I had some blue and near-UV LEDs that my students used in this manner, and they didn’t have much trouble with it. I’d suggest making a small hole in the side of a cardboard box for this approach. The cardboard box covers the vacuum tube, blocking out stray light.


The weakest students had trouble figuring out the frequencies of light from the wavelengths, so I sat down with the worst offender and we worked it out; I asked him to write his answers on the whiteboard at the front.

Putting It Together

We had some trouble with LoggerPro. The students typed in their numbers in the format 1.3*10^(-19), but LoggerPro interpreted those as text labels rather than numbers. Worse, when they tried to correct the problem, by typing 1.3e-19, the cell was replaced with 0. Surely that cannot be correct! (It is.) I did a second tour of the room, showing each group about this strange notation, and the strange behaviour from LoggerPro.

At this point, it became clear that a lot of the groups had been quite careless with their data collection. Their points had a lot of scatter, and some had points that couldn’t have been correct. I noticed two differences between how I conducted the experiment, and how they did:

  1. I was careful to zero out the current with the light source off, then turn the LED on, and only then begin to increase the potential difference. The students usually didn’t check their light shields, and didn’t return the potential difference to zero between trials.
  2. I increased the potential difference slowly, carefully, and deliberately. The potentiometers are sensitive enough to get 0.01 V accuracy, which I could justify in my own trials of the experiment, but the students were not careful enough to get consistent and reliable stopping potentials.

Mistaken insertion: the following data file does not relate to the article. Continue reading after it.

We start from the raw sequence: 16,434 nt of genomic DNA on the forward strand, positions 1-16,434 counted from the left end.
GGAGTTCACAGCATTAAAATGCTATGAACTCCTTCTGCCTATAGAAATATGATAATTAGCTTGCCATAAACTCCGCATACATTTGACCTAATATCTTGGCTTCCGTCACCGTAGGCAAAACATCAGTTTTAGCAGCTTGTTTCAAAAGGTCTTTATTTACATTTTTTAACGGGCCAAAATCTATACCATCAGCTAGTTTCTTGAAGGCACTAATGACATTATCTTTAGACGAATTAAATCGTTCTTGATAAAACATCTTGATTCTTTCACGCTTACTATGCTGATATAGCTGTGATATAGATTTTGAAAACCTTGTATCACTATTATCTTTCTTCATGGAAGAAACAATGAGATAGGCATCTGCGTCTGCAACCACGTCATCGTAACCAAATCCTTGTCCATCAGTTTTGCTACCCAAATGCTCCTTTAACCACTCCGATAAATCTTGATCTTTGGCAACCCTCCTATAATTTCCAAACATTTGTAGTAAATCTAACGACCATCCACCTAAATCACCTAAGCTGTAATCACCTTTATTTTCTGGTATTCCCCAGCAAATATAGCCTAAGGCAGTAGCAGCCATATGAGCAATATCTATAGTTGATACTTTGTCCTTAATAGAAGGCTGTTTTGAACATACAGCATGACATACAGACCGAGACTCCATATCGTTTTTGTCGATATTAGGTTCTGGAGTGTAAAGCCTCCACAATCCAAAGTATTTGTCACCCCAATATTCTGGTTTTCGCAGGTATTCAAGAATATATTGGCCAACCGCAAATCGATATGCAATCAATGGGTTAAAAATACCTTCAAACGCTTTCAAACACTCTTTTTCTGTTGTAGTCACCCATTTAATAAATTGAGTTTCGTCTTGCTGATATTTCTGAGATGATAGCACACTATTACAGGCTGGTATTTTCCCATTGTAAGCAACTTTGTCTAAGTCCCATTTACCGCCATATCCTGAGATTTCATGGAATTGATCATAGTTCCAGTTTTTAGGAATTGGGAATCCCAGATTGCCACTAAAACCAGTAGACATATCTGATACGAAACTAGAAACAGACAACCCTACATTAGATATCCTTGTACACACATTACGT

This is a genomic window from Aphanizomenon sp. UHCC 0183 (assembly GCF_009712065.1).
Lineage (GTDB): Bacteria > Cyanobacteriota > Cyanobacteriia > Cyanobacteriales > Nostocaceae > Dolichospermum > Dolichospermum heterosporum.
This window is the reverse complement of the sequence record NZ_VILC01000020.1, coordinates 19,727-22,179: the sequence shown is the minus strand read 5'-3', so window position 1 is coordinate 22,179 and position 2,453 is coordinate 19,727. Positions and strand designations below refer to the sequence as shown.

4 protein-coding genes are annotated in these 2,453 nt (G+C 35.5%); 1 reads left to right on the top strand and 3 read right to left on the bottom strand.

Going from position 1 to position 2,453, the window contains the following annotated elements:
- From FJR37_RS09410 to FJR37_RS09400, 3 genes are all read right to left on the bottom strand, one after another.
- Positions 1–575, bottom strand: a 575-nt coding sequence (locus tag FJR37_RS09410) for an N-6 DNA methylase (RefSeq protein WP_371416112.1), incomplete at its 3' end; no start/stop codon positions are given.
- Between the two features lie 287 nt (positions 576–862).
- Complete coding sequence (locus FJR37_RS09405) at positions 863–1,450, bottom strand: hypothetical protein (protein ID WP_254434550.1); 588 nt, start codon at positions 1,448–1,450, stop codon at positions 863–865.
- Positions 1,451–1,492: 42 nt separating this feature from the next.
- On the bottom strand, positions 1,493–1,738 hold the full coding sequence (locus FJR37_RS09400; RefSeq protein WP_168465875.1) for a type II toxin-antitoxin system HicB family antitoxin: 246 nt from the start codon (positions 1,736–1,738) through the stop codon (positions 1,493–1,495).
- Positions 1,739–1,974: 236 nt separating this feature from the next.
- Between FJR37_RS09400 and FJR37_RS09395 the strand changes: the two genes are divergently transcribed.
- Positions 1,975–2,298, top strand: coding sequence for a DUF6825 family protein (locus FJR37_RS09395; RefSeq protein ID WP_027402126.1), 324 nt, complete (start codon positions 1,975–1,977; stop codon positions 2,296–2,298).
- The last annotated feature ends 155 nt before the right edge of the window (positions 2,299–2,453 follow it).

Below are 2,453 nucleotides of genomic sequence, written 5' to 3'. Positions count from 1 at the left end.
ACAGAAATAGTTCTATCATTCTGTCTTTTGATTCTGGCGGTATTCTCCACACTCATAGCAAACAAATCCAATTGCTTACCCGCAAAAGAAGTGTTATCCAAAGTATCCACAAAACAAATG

We whiteboarded our results. Three groups had unusable data: two because of spurious results, and the third for reasons I cannot fathom but surely related to their being “done” with data collection after about 3 minutes (my suggestion of multiple trials was not adopted — this is probably related to the breakdown of discipline I mentioned earlier). Of the others, all but one made fairly-obvious calculation errors.

The single group with decent data and error-free analysis came up with a result of about 4e-34 J s, which isn’t bad — but not nearly as good as the robust result I was able to get when I did the lab myself, using the same equipment, of 6.3e-34 J s.


Summer rustiness? Surely. A tricky lab that needed more scaffolding and support. Yep. A lab that allowed us to see that E = hf and that light comes in quanta, without needing a teacher to point and explain? Nope.

Overall, my attempt to use this lab as a paradigm to anchor our unit on modern physics was not successful. We spent about 3 hours developing it, and yet came away with only a sketchy model. After our whiteboard session, I needed to decide between two alternatives: re-do the lab, hopefully getting better results and accept a week-long setback, or move on and try to use the Bohr atom as a model instead. There was so much frustration about the lab, and our IB curriculum is so unforgiving, that we could only move on.

This lab could work. It could be really good. It brings together ideas from earlier studies of electricity and waves, and it provides a clear basis for further studies of atomic physics. However, if you decide to use it, go slow, be deliberate, and ensure the students do the same.

Edit: check out the good comment by Andy, below. On Twitter, Frank asks, “Have you tried using the PhET simulation on the photoelectric effect? Could possibly using in tandem with hand-on lab, similar to how folks use the circuit sim in lab.”

Whirly Tube Physics

At a Modeling workshop earlier this summer, I was given a “whirly tube”. When you swing it in a circle, it makes a low-pitched whistling sound. There are overtones as well. It’s a pretty interesting instance of the classic standing wave in a tube scenario.